Balanced cognition – reacting appropriately to make adjustments to changing reality – is what distinguishes the human thinking process from that of cows, cats, and even well trained elephants. Ultimately, balanced cognition is what we’re looking to achieve when managing ADHD. Paradoxically, ADHD is a behavior diagnosis, observable from the outside. Self-observation is not reported or considered for diagnosis, which means that the current system of “ADHD” diagnosis and treatment overlooks the very objective of treatment: cognitive activity, executive function.


Because diagnosis is hyper focused on behavioral issues, cognitive impairment is overlooked. It is noteworthy that the current DSM code does not consider cognition to be impaired unless one suffers from dementia. The way the Diagnostic Statistical system is currently arranged, with it’s inattention to cognitive markers, the entire system “doesn’t get it.”


For example, a frequently overlooked issue is the sequence of working memory –- how people manage their own reality through thinking, acting and remembering on a timeline. This internal cognitive disability can cause individuals to act without thinking, think repeatedly without acting, or completely avoid reality by avoiding thinking or acting in time. Associated behavioral challenges can then be understood in the context of identifying what is happening cognitively.


Metacognition: A NEW way of thinking


Metacognition is a new, more accurate, more functionally useful word from the ADHD literature that connects biomedical reality, brain function, diagnoses, and reality-based, customized treatment strategies.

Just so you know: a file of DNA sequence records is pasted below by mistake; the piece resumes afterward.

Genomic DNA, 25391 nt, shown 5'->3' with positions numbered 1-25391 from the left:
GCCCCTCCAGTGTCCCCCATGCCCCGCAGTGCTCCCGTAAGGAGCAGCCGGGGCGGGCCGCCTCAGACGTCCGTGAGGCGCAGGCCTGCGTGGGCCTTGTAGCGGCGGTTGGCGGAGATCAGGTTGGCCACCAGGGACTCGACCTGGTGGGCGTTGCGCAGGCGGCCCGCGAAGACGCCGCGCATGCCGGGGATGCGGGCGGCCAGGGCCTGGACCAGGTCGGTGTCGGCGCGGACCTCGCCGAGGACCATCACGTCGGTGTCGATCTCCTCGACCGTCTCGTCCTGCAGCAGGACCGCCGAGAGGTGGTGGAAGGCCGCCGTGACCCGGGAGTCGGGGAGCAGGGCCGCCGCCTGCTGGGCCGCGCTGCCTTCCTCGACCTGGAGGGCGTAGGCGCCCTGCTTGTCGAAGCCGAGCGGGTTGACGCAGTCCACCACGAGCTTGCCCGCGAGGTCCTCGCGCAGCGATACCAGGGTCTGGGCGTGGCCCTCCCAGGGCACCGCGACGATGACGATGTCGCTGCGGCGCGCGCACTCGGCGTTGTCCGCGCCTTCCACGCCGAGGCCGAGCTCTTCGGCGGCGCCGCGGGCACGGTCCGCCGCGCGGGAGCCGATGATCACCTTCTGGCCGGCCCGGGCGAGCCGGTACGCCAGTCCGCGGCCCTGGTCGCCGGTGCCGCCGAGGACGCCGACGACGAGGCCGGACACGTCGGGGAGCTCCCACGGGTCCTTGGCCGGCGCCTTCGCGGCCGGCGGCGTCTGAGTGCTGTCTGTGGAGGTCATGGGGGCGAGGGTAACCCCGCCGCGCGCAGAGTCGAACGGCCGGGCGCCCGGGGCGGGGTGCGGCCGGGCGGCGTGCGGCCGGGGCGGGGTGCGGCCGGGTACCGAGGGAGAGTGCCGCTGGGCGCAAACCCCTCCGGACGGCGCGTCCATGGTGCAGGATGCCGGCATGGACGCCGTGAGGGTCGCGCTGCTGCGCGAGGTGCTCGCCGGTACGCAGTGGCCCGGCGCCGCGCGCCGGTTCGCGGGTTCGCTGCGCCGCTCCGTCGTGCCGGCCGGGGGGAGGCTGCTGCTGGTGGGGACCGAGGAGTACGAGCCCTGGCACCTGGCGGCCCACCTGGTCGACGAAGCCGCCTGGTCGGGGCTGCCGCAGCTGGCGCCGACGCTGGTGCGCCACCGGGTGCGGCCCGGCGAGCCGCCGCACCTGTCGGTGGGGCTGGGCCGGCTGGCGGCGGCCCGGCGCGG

When we simply think about thinking, or the process of thinking in various real-life circumstances, treatment targets improve. Just as Galileo’s telescope changed the way we measured solar observations, looking for a different set of answers enhances metacognitive understanding of ADHD.


We must start by asking the following questions;


  • Is the person thinking too much?
  • Are they acting without thinking?
  • Are they avoiding reality?


A “yes” to any of the above may indicate a de-synchronization in brain functioning and working memory – to then open new ways of thinking that can change the course of treatment.


Diagnostic & Medication Treatment Corrections


Applying metacognition, or thinking more carefully about the biomedical process of thinking, encourages several important changes:


  1. Diagnostic targets must include executive function imbalances – brain function is the new target.
  2. Medication management must include an understanding of metabolism and biomedical processes that modify metabolic rates – e.g. genetics, immunity, drug interactions, food, sleep, duration of effectiveness, co-existing psychiatric conditions.
  3. Medical awareness of changes within the “Therapeutic Window” of each medication must be customized using brain function measures for every patient at every medication check.
  4. Recognition and correction of nutritional and endocrine imbalances that impede medication effectiveness is imperative.
  5. Essential, long overdue changes with medication dosing strategies will then become a reality.


Fresh neuro-scientific evidence changes thinking. Galileo would be pleased.


Those who currently suffer with executive function challenges will directly benefit from this new thinking. For more information on how details can work for you, see the book: New ADHD Medication Rules – Brain Science & Common Sense.